The diet is quite simple in its design. Follow 800kcal per day for 3-5 months. There isn’t too much to think about really. This could be particularly helpful because sometimes I find explaining how to follow a balanced diet for weight loss to people in clinic tricky. Not because the information is complicated. Instead it is because I find many patients can’t get their ahead around how to eat small amounts of everything, including treats. There is no set plan with conventional healthy eating advice. It is more to do with intuitive eating and choosing the correct options 80-90% of the time without overdoing it the other 10%. This is what some patients struggle to grasp.
In fact, classic lifestyle intervention studies using exercise and diet do not seem as effective as LCD interventions. Lifestyle interventions have not been proven to induce the same weight loss effects as LCD. Though lifestyle interventions help to improve diabetes control, I’ve yet to find a study that has achieved similar results as the LCD.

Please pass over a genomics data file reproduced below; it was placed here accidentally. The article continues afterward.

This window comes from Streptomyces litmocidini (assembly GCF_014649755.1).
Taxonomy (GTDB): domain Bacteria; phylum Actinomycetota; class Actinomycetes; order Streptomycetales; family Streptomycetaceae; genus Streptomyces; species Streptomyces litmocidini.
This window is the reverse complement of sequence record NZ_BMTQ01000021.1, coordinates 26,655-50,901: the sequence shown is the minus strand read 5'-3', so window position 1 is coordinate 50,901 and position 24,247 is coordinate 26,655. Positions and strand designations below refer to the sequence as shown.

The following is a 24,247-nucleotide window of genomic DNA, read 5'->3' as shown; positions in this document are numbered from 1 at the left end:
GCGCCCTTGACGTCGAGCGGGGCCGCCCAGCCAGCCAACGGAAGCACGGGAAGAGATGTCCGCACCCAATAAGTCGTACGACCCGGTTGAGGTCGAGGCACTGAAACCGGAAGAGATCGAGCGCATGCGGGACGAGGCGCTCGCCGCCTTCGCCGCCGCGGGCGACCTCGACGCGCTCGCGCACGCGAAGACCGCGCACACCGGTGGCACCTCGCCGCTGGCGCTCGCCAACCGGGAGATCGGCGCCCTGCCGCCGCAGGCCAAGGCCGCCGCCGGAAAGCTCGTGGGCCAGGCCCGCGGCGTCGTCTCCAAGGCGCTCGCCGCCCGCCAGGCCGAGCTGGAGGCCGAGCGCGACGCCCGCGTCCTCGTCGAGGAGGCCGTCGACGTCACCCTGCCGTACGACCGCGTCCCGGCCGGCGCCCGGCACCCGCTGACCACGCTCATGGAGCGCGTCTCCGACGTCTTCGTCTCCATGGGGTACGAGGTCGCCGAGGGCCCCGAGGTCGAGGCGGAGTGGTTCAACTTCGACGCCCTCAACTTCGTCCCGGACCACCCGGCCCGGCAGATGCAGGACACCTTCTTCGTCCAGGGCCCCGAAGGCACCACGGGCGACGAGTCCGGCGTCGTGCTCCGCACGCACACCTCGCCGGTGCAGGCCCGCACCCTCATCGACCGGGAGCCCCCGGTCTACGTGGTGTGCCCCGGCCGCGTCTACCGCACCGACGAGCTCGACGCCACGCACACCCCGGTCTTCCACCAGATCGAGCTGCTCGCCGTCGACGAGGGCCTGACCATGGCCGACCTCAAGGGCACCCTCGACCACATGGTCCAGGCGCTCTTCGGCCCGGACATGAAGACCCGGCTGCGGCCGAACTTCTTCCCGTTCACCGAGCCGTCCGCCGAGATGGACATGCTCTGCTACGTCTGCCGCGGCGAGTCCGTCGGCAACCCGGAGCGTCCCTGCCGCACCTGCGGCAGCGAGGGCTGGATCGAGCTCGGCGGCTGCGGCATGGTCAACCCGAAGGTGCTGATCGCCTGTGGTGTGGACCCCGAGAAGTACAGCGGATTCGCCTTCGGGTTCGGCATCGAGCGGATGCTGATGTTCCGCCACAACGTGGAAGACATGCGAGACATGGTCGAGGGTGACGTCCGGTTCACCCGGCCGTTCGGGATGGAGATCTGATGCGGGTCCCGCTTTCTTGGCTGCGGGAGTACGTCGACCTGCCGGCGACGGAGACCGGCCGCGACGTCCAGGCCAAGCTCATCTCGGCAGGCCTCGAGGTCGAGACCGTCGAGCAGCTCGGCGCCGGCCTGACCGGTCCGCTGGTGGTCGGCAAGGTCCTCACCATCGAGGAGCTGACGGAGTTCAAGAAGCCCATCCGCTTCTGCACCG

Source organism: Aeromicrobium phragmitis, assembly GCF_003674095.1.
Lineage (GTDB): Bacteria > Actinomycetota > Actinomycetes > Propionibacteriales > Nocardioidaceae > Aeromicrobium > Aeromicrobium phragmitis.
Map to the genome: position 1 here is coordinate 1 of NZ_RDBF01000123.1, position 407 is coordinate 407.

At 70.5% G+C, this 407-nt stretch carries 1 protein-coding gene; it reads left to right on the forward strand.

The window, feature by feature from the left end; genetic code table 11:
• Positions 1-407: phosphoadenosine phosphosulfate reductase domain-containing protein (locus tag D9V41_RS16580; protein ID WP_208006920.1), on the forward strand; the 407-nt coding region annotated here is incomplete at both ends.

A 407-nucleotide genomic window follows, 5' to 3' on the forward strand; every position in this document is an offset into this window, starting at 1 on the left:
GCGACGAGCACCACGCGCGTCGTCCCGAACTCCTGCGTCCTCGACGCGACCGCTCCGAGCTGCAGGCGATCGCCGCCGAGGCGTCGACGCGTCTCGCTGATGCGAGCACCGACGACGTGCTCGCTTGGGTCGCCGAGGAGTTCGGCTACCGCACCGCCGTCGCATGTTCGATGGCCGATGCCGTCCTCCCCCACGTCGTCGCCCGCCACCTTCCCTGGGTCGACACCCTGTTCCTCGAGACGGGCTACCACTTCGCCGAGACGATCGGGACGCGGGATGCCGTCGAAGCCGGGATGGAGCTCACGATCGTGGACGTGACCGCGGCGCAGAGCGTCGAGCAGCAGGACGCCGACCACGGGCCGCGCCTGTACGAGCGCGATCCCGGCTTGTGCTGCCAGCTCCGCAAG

It’s worth bearing in mind though all the participants in these studies are also overweight. The very development of type 2 diabetes in most people tells us weight management and regular physical activity have unlikely been high on the priority list. As a result, their concept of healthy eating and exercise may be much different from someone who actually does sufficient exercise and healthy eating to induce remission or prevent type 2 diabetes. Furthermore, often patients have other conditions aside from type 2 diabetes which may hinder their ability to get sufficiently active.
So these patients may be unable to reach exercise levels and achieve healthy eating patterns consistent with what is necessary to induce diabetes remission routinely.